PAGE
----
West Coast coal mine developer Bathurst Resources has bought a 51ha cranberry farm in the Buller district as a propagation nursery for replacement native trees and plants.

The listed Australian company has just been granted Overseas Investment Office permission for the purchase, the cost of which was undisclosed.

Following two years of court battles over the consents it was issued by the two West Councils, which delayed the mining start-up, Bathurst is expected to begin operations this month. . .

A better snake trap for the Drover’s Wife – Milk Maid Marian:

The twist of a tail was all it took to drive me and the kids indoors. Normally, prematurely extracting them from the sandpit is a big job but even an ebullient two-year-old can sense the importance of a “Don’t panic but…” message from his mum.

A snake (most likely a copper-head or tiger) had appeared at the bottom of Alex’s favourite climbing tree, just inches from the verandah and the children and I sat frozen in silence, listening to it swish through the dry leaves. And I am not Henry Lawson’s gutsy Drover’s Wife, for I am yellow to the core.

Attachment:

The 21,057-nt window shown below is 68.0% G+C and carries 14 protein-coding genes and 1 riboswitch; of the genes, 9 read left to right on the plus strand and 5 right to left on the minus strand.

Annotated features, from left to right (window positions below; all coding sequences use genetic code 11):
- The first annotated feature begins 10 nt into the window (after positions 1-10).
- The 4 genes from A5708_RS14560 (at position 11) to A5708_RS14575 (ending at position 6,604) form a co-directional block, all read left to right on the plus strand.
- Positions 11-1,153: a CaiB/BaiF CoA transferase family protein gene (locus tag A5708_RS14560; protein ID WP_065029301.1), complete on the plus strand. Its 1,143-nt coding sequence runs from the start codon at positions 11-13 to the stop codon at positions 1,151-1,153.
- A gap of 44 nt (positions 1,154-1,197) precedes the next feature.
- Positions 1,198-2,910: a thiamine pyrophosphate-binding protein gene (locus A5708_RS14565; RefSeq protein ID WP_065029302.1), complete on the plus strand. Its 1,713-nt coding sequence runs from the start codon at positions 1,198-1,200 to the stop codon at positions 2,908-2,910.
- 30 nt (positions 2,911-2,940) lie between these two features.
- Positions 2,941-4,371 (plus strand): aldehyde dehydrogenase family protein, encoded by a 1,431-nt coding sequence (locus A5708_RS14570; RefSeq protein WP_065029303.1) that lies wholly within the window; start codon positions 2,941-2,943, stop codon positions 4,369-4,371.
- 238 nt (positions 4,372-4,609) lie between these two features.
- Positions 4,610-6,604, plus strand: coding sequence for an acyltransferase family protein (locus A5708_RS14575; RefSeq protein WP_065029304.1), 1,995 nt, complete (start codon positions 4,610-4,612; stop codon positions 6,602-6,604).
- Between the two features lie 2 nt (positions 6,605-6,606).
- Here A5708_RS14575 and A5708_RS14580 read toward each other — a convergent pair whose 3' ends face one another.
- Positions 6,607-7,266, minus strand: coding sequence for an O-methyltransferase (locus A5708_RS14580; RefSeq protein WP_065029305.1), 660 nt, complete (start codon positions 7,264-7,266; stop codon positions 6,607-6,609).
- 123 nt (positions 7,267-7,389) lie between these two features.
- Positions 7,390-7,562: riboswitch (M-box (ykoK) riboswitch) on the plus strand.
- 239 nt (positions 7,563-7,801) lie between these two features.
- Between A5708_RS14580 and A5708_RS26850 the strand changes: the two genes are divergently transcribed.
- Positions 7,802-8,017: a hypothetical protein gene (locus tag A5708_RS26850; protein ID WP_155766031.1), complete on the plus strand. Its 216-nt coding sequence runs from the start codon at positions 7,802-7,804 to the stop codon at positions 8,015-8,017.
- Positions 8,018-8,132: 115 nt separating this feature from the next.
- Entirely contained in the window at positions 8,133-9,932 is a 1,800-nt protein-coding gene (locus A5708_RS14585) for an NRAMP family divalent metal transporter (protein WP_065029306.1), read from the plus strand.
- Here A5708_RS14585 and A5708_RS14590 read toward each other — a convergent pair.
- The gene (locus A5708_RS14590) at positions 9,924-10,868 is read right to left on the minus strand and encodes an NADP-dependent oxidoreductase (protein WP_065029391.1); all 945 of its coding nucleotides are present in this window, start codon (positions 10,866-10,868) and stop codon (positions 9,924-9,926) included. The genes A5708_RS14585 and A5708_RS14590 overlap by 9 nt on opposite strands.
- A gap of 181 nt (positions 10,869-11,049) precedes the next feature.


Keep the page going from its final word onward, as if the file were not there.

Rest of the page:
The drover’s wife makes the children stand together near the dog-house while she watches for the snake. She gets two small dishes of milk and sets them down near the wall to tempt it to come out; but an hour goes by and it does not show itself.

Instead, I send the kids scurrying indoors while I deploy my secret weapon: the Snake Trap. Purchased a couple of summers ago after another close encounter of the scaly kind, the trap has been waiting for just this moment. . .

Mildura Living: Angus Whyte: Outback NSW Station Life –  Jodie Morgan:

Yes, yes I know, Wentworth NSW is not Mildura so not technically Mildura Living….. but we consider it a part of our wonderful region as it is very close to Mildura.

Angus has been chatting  with me on  twitter and he finds this a great way to communicate with people, friends and family. We were intrigued to find out more about his life as a Station owner. (Say hello to Angus on Twitter)

He and his family lives on Wyndham Station, a 12500 ha property 85kms out from Wentworth in NSW.   Here Angus shares with us what he loves about being a farmer and also what he loves to do when he gets a chance to come into Mildura.  . .